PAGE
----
The Wynn Corporation, creator of Encore, is a seasoned and successful survivor of the Las Vegas casino wars, and with $2.5 billion at stake, the Encore rollout has no doubt been calibrated to a fare-thee-well. I’m not privy to the information-gathering aspect of the Encore operation, but it’s safe to assume they have hoovered in every shred of information that Facebook, Google, and Amazon can provide them on anyone who has so much as done an internet search for “poker chips.” As the Wynn Corporation says in its investment brochure: “STRONG REGIONAL DEMOGRAPHICS WITH… 5.6 million gaming age adults living within a 90-minute drive of Boston.”
Encore is mobilizing all the techniques proven successful in enticing Americans to buy into an experience that will lift them above the mundanities of quotidian life. The introductory paragraph on the Encore website hits all the buzz words: “Bold. Breathtaking. Perfectly Boston … offering the finest in luxury accommodations, five-star dining, gaming, shopping and more. … On every level, enchanting ambiance[sic]. Indulge in the excitement of our stunning casino. Immerse in the tranquility of our luxurious spa or our outdoor Harborwalk. … Everything was designed to create the most memorable experience for our valued guests.”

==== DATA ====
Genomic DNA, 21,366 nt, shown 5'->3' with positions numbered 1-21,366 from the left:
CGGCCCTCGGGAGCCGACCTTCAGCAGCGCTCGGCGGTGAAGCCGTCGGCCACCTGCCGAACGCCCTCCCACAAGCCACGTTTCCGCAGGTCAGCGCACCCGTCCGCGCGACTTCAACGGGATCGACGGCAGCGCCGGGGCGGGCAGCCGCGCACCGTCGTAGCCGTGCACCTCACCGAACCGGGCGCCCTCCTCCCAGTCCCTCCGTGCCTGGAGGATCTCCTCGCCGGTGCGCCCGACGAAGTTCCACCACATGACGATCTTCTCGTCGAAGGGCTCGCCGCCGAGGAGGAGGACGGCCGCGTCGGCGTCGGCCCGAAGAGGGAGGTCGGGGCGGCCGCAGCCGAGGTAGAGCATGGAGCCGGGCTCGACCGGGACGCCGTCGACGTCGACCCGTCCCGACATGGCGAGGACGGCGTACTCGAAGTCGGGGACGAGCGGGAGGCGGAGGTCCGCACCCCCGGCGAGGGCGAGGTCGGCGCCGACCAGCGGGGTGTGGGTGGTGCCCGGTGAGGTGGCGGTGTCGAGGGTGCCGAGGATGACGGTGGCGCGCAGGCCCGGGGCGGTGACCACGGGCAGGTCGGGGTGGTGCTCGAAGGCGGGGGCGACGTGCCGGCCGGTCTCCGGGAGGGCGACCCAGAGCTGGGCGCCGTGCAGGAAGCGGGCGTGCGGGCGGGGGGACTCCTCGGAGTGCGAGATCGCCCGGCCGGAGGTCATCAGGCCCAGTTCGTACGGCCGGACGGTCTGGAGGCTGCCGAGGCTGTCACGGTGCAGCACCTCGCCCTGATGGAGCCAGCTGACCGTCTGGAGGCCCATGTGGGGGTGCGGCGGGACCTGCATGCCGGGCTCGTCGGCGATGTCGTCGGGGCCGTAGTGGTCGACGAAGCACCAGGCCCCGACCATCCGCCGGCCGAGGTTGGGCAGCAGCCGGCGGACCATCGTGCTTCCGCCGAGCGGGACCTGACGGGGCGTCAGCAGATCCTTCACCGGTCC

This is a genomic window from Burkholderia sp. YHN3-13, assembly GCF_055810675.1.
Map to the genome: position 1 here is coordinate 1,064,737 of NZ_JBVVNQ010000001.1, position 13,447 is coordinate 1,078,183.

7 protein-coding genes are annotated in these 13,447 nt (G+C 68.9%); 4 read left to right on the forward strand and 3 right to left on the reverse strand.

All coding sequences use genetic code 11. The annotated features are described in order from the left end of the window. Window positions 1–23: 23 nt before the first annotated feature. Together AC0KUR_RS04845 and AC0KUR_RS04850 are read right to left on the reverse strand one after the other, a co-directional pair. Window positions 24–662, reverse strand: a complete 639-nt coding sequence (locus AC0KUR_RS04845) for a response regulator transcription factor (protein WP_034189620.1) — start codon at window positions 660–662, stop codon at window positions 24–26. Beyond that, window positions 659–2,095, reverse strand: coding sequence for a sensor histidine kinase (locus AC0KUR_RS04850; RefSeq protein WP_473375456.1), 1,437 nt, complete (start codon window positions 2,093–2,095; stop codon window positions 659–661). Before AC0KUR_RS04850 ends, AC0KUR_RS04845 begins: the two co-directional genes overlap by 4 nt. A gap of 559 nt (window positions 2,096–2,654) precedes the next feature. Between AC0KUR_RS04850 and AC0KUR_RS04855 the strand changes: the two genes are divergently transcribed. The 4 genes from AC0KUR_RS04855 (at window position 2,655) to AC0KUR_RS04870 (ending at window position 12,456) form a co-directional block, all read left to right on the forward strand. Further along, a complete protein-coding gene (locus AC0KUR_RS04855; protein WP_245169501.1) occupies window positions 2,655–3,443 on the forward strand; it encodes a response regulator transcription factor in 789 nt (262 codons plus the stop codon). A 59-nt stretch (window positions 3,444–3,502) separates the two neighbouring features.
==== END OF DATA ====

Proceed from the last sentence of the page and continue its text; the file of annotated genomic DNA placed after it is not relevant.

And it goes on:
Note the omission of the word “entertainment” in that block of text. No, it’s “five-star dining, gaming, shopping.” Entertainment is relegated to the ambiguous category “and more.”
As of right now, the only mention of music on the website is this: “Memoire… Big Night Entertainment Group, the award-winning operators of The Grand at Boston’s Seaport bring their newest nightclub experience which includes top-tier DJ talent and sophisticated interiors.” Translation: Why hire 30 musicians when one DJ will do… with “sophisticated interiors”: formerly known as smoke machines and a light show.
In that same conversation with my musician friend in Las Vegas, I was told that the predator Steve Wynn, who was drummed out of the Encore process so that the Wynn Corporation would get licensed in Massachusetts, was a big fan and used to spend lots of money on live music. His ouster from the process, says my friend, represents “a victory for the board of the corporation,” which will be happy not to spend money on live music.